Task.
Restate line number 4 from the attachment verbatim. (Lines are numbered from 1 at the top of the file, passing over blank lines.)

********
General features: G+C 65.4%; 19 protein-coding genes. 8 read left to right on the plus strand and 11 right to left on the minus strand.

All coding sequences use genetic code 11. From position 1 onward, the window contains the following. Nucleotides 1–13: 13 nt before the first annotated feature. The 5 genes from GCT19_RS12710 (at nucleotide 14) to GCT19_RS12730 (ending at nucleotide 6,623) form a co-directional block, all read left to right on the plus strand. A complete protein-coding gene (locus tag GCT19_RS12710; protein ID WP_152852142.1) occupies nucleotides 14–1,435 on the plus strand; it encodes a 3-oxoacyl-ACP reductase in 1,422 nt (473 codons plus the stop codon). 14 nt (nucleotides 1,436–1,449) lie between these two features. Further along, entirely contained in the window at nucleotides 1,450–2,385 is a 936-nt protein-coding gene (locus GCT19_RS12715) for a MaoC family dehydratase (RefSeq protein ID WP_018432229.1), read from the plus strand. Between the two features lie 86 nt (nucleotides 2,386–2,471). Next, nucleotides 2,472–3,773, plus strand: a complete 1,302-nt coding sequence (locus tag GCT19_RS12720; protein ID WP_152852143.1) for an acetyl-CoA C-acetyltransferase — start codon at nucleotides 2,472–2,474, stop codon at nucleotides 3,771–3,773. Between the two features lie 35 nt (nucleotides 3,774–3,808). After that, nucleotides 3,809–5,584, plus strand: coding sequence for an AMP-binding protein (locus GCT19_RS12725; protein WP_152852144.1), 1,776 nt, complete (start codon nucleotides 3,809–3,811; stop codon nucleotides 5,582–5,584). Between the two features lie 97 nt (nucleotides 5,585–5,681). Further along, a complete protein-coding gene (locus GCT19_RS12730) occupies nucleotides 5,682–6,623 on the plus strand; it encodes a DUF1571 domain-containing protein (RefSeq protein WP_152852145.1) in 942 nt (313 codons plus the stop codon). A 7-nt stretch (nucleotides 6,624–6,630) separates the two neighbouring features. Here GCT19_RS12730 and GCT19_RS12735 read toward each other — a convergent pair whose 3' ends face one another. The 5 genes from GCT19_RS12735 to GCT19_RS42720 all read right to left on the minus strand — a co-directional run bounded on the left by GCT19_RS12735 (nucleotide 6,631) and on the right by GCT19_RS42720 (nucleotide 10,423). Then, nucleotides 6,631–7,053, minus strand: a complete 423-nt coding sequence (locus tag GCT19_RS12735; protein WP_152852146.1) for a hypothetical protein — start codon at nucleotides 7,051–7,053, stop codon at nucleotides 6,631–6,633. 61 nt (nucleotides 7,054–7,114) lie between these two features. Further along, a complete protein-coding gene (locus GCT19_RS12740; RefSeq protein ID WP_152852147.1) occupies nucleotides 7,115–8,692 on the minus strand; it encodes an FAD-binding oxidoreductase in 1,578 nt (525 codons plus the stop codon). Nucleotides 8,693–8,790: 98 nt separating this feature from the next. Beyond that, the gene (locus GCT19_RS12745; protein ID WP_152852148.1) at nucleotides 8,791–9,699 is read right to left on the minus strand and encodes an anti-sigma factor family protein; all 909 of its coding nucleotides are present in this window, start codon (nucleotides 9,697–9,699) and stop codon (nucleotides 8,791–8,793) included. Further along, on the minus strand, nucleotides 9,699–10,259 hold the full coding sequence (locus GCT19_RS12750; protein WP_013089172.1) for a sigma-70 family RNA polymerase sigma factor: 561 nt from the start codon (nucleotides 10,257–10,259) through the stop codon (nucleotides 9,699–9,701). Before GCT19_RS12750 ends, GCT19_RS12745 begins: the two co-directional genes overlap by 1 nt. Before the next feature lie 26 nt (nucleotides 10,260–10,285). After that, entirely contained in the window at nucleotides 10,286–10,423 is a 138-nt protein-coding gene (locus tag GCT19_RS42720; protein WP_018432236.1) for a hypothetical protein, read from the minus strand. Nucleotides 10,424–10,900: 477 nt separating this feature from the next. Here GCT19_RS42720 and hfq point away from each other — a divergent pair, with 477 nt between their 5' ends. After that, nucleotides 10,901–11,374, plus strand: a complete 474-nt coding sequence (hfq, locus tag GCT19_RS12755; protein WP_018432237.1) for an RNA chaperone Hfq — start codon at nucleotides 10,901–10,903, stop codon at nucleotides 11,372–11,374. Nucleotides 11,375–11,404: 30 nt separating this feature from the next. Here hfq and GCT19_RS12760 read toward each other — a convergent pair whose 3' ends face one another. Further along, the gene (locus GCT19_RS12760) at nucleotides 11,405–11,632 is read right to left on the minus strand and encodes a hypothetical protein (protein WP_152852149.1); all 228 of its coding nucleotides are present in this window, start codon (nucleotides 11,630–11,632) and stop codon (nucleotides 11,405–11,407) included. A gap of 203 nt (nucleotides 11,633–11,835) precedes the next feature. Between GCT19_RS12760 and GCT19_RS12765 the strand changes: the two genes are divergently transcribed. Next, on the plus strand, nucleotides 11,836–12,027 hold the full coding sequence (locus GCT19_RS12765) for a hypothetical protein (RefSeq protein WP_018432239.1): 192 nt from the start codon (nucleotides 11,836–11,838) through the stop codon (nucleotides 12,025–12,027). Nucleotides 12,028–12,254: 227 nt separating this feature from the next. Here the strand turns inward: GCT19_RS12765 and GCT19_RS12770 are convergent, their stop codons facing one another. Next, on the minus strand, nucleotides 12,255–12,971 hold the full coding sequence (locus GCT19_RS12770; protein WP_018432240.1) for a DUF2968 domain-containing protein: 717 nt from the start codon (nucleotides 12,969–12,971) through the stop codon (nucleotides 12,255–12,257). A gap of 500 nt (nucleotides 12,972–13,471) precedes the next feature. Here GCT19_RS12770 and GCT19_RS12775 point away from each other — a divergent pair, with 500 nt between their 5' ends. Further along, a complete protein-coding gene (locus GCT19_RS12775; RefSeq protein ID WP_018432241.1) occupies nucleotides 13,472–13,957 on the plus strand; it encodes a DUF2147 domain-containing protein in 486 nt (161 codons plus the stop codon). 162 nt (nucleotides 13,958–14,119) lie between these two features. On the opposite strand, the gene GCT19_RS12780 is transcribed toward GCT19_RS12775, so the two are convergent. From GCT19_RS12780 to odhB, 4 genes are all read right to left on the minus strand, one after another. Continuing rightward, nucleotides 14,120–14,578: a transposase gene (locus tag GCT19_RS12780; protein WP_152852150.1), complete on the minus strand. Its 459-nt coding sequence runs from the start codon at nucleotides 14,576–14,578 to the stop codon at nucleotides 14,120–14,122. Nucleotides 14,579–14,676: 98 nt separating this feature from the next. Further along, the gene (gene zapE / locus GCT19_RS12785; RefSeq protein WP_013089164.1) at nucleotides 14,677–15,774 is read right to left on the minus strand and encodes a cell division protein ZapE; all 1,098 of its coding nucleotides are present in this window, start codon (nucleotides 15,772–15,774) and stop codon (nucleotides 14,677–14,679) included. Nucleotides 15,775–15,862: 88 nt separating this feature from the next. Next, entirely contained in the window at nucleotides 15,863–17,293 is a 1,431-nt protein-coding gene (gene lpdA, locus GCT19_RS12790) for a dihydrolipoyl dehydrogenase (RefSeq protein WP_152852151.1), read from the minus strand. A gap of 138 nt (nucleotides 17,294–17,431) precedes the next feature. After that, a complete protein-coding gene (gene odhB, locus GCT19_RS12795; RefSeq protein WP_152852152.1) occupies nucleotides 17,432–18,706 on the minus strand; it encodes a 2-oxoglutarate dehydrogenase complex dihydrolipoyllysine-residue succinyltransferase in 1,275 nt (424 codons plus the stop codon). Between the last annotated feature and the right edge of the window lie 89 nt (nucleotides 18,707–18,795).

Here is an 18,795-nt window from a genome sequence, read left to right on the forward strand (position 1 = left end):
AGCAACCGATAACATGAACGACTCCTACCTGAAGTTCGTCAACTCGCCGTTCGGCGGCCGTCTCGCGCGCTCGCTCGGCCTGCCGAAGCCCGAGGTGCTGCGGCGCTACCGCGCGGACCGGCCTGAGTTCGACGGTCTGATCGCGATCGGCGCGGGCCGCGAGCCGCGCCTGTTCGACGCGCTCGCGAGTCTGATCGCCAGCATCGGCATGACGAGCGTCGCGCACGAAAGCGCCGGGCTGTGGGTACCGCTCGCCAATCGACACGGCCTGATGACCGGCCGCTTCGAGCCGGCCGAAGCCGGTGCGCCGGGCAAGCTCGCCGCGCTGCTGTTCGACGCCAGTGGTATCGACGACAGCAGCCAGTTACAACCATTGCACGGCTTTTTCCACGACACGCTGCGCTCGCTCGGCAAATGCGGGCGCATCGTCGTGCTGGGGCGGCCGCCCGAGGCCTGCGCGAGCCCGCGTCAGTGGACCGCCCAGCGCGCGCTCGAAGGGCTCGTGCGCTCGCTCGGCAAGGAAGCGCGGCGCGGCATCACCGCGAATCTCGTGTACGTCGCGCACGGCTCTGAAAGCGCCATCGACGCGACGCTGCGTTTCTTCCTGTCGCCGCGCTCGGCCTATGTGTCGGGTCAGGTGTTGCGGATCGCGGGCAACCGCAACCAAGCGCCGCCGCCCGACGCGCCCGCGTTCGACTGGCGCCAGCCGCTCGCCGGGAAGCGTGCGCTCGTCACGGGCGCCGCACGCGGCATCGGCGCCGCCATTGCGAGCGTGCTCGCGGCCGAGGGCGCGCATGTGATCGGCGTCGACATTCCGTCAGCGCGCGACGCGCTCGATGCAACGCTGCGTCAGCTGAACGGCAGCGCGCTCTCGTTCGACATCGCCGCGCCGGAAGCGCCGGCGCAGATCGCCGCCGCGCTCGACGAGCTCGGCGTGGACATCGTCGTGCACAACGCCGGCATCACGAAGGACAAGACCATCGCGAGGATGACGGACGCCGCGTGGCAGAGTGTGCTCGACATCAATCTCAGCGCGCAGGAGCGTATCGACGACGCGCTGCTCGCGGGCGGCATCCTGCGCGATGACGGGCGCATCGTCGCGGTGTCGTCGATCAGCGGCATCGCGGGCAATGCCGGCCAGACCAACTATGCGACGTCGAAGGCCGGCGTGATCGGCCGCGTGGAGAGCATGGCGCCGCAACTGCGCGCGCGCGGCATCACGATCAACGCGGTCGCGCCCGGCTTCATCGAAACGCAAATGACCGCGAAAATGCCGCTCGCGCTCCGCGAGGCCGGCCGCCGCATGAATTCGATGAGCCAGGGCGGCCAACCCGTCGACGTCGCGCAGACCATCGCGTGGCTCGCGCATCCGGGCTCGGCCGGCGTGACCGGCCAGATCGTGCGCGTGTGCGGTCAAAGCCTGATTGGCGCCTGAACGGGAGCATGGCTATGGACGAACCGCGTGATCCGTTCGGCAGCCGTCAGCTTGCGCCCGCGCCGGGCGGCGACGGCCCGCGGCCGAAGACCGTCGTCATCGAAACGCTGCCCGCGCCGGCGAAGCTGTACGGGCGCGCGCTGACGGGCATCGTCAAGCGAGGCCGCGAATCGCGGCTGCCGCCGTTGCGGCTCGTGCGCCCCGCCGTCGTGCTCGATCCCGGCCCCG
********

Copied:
AGCAACCGATAACATGAACGACTCCTACCTGAAGTTCGTCAACTCGCCGTTCGGCGGCCGTCTCGCGCGCTCGCTCGGCCTGCCGAAGCCCGAGGTGCTGCGGCGCTACCGCGCGGACCGGCCTGAGTTCGACGGTCTGATCGCGATCGGCGCGGGCCGCGAGCCGCGCCTGTTCGACGCGCTCGCGAGTCTGATCGCCAGCATCGGCATGACGAGCGTCGCGCACGAAAGCGCCGGGCTGTGGGTACCGCTCGCCAATCGACACGGCCTGATGACCGGCCGCTTCGAGCCGGCCGAAGCCGGTGCGCCGGGCAAGCTCGCCGCGCTGCTGTTCGACGCCAGTGGTATCGACGACAGCAGCCAGTTACAACCATTGCACGGCTTTTTCCACGACACGCTGCGCTCGCTCGGCAAATGCGGGCGCATCGTCGTGCTGGGGCGGCCGCCCGAGGCCTGCGCGAGCCCGCGTCAGTGGACCGCCCAGCGCGCGCTCGAAGGGCTCGTGCGCTCGCTCGGCAAGGAAGCGCGGCGCGGCATCACCGCGAATCTCGTGTACGTCGCGCACGGCTCTGAAAGCGCCATCGACGCGACGCTGCGTTTCTTCCTGTCGCCGCGCTCGGCCTATGTGTCGGGTCAGGTGTTGCGGATCGCGGGCAACCGCAACCAAGCGCCGCCGCCCGACGCGCCCGCGTTCGACTGGCGCCAGCCGCTCGCCGGGAAGCGTGCGCTCGTCACGGGCGCCGCACGCGGCATCGGCGCCGCCATTGCGAGCGTGCTCGCGGCCGAGGGCGCGCATGTGATCGGCGTCGACATTCCGTCAGCGCGCGACGCGCTCGATGCAACGCTGCGTCAGCTGAACGGCAGCGCGCTCTCGTTCGACATCGCCGCGCCGGAAGCGCCGGCGCAGATCGCCGCCGCGCTCGACGAGCTCGGCGTGGACATCGTCGTGCACAACGCCGGCATCACGAAGGACAAGACCATCGCGAGGATGACGGACGCCGCGTGGCAGAGTGTGCTCGACATCAATCTCAGCGCGCAGGAGCGTATCGACGACGCGCTGCTCGCGGGCGGCATCCTGCGCGATGACGGGCGCATCGTCGCGGTGTCGTCGATCAGCGGCATCGCGGGCAATGCCGGCCAGACCAACTATGCGACGTCGAAGGCCGGCGTGATCGGCCGCGTGGAGAGCATGGCGCCGCAACTGCGCGCGCGCGGCATCACGATCAACGCGGTCGCGCCCGGCTTCATCGAAACGCAAATGACCGCGAAAATGCCGCTCGCGCTCCGCGAGGCCGGCCGCCGCATGAATTCGATGAGCCAGGGCGGCCAACCCGTCGACGTCGCGCAGACCATCGCGTGGCTCGCGCATCCGGGCTCGGCCGGCGTGACCGGCCAGATCGTGCGCGTGTGCGGTCAAAGCCTGATTGGCGCCTGAACGGGAGCATGGCTATGGACGAACCGCGTGATCCGTTCGGCAGCCGTCAGCTTGCGCCCGCGCCGGGCGGCGACGGCCCGCGGCCGAAGACCGTCGTCATCGAAACGCTGCCCGCGCCGGCGAAGCTGTACGGGCGCGCGCTGACGGGCATCGTCAAGCGAGGCCGCGAATCGCGGCTGCCGCCGTTGCGGCTCGTGCGCCCCGCCGTCGTGCTCGATCCCGGCCCCG